A balancing act
I suspect that when the UCP party took power after the 2019 election that it would have to deal with not only a severe downturn in the energy industry but a global pandemic on the knock on recession/depression that went with it and is still with us. Now, the party that was set on putting matters to rights, fiscally speaking, is staring at a record budget deficit of over $18 billion and debt looking to be just shy of $116 billion by year end. The trouble is that from all my years of covering all things political if it happens on your watch, you own it.
There are always choices when it comes to budget time. One can cut, one can spend or some of both. I have lived through years of government austerity in the UK. In my opinion, does it work? No. Is it popular? Heck, no. What happens to governments that impose it? They usually form the opposition next time around. In Alberta’s case the UCP government and Premier are not the favourite flavour in the polls right now. Balancing the budget anytime soon I would venture is not going to be easy, popular or even possible before the next election. It would be some balancing act.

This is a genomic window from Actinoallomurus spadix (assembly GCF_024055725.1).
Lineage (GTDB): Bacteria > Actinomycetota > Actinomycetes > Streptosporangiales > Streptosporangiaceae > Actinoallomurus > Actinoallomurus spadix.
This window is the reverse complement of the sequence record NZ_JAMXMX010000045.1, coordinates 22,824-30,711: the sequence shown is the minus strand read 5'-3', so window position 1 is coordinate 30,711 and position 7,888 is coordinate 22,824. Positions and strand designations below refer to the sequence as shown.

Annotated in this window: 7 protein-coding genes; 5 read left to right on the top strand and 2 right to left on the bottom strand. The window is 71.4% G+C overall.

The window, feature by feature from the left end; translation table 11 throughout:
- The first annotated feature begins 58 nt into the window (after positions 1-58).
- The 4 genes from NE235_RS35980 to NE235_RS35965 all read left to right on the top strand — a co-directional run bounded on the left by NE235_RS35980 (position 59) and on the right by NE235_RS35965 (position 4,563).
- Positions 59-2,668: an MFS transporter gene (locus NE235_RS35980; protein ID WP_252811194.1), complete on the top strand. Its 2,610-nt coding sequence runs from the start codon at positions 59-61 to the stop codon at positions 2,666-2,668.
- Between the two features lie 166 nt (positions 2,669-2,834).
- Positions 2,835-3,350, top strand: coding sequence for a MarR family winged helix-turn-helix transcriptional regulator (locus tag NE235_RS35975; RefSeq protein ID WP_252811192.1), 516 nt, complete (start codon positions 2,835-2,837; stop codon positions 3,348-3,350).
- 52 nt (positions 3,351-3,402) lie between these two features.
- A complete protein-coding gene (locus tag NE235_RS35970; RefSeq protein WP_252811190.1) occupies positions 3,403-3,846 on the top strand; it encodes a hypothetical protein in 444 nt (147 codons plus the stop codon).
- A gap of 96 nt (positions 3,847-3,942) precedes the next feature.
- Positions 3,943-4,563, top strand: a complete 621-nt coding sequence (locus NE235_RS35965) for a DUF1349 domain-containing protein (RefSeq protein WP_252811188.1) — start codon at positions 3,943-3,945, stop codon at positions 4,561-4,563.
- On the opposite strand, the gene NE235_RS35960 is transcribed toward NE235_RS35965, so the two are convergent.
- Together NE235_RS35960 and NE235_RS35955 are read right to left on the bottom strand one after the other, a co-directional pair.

It is fine, in my opinion, to work smart, find ways to save money, preferably without cutting thousands of jobs. I also think that a great number of managers and bean counters could stand some time spent in the front lines and see first hand what really goes on and listen to the people doing the job. Sadly, in a government and corporate setting the real world and the world of management seem to be far apart. And, in a partisan world, the hat with the colour in power is always right and the opposition is always wrong. Does that sound sane to you?
Here’s a mad idea, why not sit down with the opposition in a genuine desire to help the people, not the party. Good ideas and policies are good ideas and policies, no matter what side of the aisle they come from. Ditch the dogma and work for the people please. That’s the job, isn’t it?